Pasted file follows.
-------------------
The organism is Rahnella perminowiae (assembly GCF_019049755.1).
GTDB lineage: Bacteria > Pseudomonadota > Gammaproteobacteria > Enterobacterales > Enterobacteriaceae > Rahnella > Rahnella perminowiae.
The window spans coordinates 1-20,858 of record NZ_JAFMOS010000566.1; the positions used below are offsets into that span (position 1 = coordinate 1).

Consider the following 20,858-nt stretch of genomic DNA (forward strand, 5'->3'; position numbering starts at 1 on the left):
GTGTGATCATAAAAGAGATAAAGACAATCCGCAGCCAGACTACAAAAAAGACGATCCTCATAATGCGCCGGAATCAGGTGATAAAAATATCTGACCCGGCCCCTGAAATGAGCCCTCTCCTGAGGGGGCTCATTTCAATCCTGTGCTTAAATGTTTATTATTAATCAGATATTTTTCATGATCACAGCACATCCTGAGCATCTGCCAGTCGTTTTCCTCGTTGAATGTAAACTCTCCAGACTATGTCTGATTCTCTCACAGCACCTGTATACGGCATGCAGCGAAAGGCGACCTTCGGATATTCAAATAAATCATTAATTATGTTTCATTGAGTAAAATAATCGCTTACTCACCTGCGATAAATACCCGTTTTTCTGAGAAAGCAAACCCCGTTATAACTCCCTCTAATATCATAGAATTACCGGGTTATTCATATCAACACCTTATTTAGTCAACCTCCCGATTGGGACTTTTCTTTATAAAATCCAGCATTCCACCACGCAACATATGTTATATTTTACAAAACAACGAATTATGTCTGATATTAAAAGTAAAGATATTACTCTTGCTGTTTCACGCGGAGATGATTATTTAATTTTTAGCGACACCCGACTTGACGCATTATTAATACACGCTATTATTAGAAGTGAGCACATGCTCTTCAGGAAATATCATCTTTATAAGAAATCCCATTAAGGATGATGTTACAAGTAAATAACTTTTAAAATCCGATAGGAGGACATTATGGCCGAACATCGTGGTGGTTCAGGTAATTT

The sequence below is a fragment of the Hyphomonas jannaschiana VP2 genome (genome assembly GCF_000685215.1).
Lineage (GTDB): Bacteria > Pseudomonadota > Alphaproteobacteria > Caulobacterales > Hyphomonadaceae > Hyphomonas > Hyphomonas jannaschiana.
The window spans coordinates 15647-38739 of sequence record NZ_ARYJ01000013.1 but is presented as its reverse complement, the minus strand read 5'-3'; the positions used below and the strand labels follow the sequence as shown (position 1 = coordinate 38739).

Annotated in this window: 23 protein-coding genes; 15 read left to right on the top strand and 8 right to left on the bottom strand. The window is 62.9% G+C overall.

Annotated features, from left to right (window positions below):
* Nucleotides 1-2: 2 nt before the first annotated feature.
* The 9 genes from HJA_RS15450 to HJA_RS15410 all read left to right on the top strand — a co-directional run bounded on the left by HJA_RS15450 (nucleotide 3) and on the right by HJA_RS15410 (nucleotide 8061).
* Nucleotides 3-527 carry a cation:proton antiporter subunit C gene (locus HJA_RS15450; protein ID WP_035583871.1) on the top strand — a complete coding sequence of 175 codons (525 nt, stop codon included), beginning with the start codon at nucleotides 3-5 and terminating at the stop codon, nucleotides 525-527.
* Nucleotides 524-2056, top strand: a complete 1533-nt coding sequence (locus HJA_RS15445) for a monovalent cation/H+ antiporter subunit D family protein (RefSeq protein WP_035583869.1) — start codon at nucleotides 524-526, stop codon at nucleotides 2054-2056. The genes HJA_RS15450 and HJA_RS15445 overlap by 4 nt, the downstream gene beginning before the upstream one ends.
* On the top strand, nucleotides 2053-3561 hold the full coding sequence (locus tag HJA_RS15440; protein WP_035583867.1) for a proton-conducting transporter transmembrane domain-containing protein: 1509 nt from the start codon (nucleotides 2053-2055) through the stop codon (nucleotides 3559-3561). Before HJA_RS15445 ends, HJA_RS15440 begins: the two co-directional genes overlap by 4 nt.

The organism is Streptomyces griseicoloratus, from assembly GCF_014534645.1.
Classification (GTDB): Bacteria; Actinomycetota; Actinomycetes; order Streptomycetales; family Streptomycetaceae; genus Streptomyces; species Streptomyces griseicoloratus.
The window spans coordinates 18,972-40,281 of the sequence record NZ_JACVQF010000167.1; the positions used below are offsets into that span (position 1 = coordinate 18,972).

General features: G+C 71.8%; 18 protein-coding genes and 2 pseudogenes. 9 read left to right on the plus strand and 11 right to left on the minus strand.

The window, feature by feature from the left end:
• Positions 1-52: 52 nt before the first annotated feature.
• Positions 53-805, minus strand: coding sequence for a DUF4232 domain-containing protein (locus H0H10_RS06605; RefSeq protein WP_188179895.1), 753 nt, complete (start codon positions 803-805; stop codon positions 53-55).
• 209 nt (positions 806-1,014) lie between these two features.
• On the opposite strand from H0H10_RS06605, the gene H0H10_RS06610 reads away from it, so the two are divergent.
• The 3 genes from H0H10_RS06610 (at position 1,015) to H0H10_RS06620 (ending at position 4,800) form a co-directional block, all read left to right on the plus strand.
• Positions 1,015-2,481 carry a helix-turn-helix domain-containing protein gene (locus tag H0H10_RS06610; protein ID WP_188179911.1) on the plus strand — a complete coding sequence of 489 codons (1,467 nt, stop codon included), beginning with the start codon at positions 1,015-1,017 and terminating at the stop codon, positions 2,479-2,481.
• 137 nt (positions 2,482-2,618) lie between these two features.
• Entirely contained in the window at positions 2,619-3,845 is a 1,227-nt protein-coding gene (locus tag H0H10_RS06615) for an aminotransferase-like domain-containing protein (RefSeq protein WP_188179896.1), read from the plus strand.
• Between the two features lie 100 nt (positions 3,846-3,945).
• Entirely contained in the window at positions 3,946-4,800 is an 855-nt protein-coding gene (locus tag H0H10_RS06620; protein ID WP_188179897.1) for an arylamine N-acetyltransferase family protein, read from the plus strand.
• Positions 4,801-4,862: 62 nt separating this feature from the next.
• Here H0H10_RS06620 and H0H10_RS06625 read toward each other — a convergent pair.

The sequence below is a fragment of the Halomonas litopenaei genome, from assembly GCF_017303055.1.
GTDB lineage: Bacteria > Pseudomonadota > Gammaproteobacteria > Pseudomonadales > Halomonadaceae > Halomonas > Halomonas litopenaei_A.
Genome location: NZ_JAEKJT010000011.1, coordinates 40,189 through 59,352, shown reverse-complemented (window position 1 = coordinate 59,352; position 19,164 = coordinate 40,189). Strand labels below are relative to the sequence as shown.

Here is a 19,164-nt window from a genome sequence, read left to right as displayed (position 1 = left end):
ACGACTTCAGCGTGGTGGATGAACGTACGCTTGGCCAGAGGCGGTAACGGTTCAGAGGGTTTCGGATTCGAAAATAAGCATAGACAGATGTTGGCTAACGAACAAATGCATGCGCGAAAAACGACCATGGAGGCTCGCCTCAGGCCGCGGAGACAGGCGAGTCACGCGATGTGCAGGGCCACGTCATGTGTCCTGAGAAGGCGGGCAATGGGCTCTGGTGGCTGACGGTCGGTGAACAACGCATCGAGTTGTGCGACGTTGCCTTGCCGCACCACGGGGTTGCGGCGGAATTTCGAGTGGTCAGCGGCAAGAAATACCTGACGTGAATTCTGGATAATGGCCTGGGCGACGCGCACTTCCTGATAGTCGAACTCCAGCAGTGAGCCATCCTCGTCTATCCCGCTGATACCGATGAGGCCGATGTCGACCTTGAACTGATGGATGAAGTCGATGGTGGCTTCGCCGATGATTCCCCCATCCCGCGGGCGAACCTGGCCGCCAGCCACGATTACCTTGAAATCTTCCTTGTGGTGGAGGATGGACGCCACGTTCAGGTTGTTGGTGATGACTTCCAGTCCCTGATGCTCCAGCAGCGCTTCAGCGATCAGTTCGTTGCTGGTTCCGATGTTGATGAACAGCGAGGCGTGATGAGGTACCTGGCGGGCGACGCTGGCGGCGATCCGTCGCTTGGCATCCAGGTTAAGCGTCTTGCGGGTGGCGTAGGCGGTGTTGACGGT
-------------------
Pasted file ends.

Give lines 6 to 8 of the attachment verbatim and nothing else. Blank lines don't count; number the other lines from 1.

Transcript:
The sequence below is a fragment of the Hyphomonas jannaschiana VP2 genome (genome assembly GCF_000685215.1).
Lineage (GTDB): Bacteria > Pseudomonadota > Alphaproteobacteria > Caulobacterales > Hyphomonadaceae > Hyphomonas > Hyphomonas jannaschiana.
The window spans coordinates 15647-38739 of sequence record NZ_ARYJ01000013.1 but is presented as its reverse complement, the minus strand read 5'-3'; the positions used below and the strand labels follow the sequence as shown (position 1 = coordinate 38739).